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152 of 178 people found the following review helpful
on March 12, 2000
I will begin by stating that I am an estranged ex-catholic. But as a philosopher and writer, I always wanted to read The Confessions of St. Augustine. The famed quote of Give me chastity and continence but not yet is one that I have often used out of context with a wicked smile. It was great to read these lines within the intended framework of Augustines writing. This is a beautiful book. Augustines gradual turn toward God is glorious. This book beautifully illustrates the human ability for transformation and transcendence. Along with Meister Eckhart and Thomas Aquinas it gives one a good grasp of the early Christian and Catholic theory. As a cynic I must question what went wrong but my sarcasm should not detract from the sheer beauty and power of St Augustine. It brought me closer to God if not back to my original faith. Like the Bible itself, this is a book that many Christians in general and Catholics in specific really ought to read.
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32 of 35 people found the following review helpful
on July 30, 2005
Let me just begin by saying that this book is brilliant. Augustine is one of the greatest thinkers that the world has ever known, and it shines through in this book. In this book, Augustine manages to cover an amazing number of topics, and does so in a beautiful way, filled with prayers to God.

I am not sure what the reviewer from June 10, 2005 is talking about. I think that they were reviewing the wrong book. This book is 400 some pages, not 90, and it is the complete version, not an introduction or abridgement.

Normally when I read books I underline quotes or passages that I think are especially good, or that I think I will be able to use in papers in the future. I then write the page numbers of the pages that have underlining on the back page. In this book, however, I ended up writing the pages numbers of pages I DIDN'T underline in on the back, since I underlined something on nearly every page. This book is absolutely filled with wisdom and knowledge of God and how He and the world He created works. This book inspired me to find a copy of The City of God, which I am now just beginning. If it is one-tenth as good as the Confessions, it will be well worth the money.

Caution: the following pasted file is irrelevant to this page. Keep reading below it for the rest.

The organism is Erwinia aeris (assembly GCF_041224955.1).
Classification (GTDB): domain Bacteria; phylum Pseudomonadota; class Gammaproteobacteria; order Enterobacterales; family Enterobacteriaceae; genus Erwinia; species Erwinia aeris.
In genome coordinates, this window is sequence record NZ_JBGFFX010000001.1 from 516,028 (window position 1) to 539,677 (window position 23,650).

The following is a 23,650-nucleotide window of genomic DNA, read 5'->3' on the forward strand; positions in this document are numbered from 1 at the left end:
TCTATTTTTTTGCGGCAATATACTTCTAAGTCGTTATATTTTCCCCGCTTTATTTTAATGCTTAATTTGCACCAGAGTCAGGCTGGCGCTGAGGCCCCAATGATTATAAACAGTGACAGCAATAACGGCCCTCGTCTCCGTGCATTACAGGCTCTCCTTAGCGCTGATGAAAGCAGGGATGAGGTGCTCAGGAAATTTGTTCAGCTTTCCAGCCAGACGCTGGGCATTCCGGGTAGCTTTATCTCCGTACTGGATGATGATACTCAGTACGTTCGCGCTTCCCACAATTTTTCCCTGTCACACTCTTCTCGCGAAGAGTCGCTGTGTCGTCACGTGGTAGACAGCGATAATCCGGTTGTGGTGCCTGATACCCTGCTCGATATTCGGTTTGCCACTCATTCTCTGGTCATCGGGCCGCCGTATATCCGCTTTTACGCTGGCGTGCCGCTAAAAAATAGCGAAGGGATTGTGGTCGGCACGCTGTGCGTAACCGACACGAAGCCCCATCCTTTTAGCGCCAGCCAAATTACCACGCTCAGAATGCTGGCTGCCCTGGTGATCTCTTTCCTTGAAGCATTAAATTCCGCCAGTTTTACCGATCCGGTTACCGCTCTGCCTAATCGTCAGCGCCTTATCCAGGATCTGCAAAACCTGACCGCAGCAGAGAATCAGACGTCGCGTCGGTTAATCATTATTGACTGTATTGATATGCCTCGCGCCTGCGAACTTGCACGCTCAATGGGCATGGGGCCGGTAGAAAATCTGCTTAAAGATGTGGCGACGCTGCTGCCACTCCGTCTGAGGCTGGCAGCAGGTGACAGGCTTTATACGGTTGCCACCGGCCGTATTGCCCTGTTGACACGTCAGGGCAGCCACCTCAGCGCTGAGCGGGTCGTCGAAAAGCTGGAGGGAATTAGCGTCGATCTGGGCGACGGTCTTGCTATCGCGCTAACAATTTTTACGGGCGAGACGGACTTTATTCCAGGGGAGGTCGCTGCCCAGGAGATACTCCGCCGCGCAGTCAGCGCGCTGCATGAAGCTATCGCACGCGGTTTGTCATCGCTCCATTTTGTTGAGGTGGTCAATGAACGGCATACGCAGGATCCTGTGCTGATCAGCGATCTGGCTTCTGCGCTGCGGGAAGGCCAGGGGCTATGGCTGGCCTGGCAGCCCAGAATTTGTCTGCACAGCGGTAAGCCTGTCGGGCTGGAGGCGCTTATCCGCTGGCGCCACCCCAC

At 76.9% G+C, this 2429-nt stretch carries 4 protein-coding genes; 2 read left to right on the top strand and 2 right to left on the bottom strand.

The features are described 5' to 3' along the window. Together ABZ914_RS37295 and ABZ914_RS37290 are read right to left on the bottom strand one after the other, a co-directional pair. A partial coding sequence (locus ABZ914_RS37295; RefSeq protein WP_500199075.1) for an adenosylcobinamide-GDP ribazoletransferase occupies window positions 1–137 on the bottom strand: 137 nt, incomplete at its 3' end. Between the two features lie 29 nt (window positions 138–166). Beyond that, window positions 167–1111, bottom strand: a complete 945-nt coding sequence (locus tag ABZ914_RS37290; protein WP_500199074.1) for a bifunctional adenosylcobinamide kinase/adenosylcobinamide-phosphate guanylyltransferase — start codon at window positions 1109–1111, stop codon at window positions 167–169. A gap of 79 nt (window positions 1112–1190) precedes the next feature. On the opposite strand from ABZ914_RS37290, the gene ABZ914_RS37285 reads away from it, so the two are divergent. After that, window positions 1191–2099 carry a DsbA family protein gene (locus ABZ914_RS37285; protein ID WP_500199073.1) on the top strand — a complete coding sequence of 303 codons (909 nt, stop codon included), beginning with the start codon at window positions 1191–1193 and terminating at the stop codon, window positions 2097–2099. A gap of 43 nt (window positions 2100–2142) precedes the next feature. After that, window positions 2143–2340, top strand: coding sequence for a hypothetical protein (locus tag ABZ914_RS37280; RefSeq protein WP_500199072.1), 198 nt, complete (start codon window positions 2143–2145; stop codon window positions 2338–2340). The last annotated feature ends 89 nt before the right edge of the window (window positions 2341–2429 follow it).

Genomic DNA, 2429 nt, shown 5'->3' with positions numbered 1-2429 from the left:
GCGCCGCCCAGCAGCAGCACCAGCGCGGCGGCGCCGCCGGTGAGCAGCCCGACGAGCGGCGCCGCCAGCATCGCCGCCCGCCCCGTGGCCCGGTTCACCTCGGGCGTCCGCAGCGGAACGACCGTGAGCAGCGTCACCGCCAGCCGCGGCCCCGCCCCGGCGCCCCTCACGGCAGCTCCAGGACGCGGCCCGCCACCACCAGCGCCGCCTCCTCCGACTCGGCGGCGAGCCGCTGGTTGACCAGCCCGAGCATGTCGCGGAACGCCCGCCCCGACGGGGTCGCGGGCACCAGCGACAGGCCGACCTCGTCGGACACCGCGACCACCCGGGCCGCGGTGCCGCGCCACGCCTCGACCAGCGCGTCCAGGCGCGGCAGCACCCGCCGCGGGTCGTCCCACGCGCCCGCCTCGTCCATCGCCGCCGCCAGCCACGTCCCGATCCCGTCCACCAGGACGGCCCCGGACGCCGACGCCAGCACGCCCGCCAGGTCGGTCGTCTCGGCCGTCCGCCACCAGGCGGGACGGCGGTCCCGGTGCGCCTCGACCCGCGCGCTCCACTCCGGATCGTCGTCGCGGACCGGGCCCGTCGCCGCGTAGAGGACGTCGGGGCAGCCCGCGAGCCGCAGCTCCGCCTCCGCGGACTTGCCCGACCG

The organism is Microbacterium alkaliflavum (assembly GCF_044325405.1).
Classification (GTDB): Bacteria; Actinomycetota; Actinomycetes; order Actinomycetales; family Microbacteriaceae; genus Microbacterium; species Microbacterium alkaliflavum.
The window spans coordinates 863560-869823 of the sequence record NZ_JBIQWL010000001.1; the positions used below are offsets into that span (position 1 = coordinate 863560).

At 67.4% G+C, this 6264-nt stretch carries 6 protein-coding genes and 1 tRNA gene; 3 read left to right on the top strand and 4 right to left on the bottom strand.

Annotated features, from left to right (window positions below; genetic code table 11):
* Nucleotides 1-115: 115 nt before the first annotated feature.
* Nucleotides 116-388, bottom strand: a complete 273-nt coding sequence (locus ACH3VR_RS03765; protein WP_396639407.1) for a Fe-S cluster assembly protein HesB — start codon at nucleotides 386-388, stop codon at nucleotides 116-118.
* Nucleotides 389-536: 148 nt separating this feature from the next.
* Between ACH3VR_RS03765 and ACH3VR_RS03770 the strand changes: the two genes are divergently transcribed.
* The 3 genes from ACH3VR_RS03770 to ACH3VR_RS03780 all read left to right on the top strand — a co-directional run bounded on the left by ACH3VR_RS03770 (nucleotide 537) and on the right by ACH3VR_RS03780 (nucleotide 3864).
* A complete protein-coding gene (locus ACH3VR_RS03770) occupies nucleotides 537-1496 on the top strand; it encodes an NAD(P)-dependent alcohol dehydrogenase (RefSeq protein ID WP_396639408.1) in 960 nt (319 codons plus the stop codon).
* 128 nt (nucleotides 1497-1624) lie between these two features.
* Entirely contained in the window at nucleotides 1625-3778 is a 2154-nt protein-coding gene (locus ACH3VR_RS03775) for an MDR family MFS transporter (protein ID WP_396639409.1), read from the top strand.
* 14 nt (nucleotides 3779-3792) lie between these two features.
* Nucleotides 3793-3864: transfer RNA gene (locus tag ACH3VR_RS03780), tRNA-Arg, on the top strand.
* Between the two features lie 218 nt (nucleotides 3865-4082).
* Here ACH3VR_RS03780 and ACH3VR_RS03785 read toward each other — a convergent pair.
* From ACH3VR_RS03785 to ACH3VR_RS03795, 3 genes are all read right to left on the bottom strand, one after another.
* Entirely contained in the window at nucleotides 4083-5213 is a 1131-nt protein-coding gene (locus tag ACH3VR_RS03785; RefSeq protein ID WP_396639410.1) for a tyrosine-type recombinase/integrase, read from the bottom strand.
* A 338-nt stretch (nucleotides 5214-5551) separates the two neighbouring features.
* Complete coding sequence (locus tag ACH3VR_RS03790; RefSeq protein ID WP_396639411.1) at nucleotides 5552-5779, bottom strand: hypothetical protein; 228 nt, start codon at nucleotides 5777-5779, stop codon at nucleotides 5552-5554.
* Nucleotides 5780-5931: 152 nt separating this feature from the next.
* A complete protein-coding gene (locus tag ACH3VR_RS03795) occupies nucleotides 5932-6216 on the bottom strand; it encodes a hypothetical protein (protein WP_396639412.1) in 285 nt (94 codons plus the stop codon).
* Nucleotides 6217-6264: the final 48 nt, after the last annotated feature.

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26 of 30 people found the following review helpful
on July 22, 2004
This book is a Roman Empire era classic, but not for the reader in a hurry. The translation appears to attempt to faithfully follow the original Latin long sentences and has therefore had to deploy advanced literary English to deal with the frequent multiple midsentence clauses. This is one of the reasons I found it slow going from a time perspective, but worth persisting with. One really good addition to the book is the notes section with all the Bible references; this is where having a cleric as the translator is clearly a bonus.

As other reviewers have pointed out, the book is a combination of St Augustine's personal life and his discussion of theology and philosophy. His personal life details include petty theft of fruit from an orchard, sitting around unemployed, youthful indiscretions, living a few years with his girlfriend until they split up, and his personal spiritual realignment from a heretical sect to the Catholic tradition. The Biblical references are mainly letters from the Apostle Paul, the Genesis story of the creation, and the Psalms, and there is nothing much from the Gospels or the Prophets. The philosophy component includes a review of his personal experiences with sense of time and memory which was no doubt drawn from his experience as a professional teacher of rhetoric and philosophy.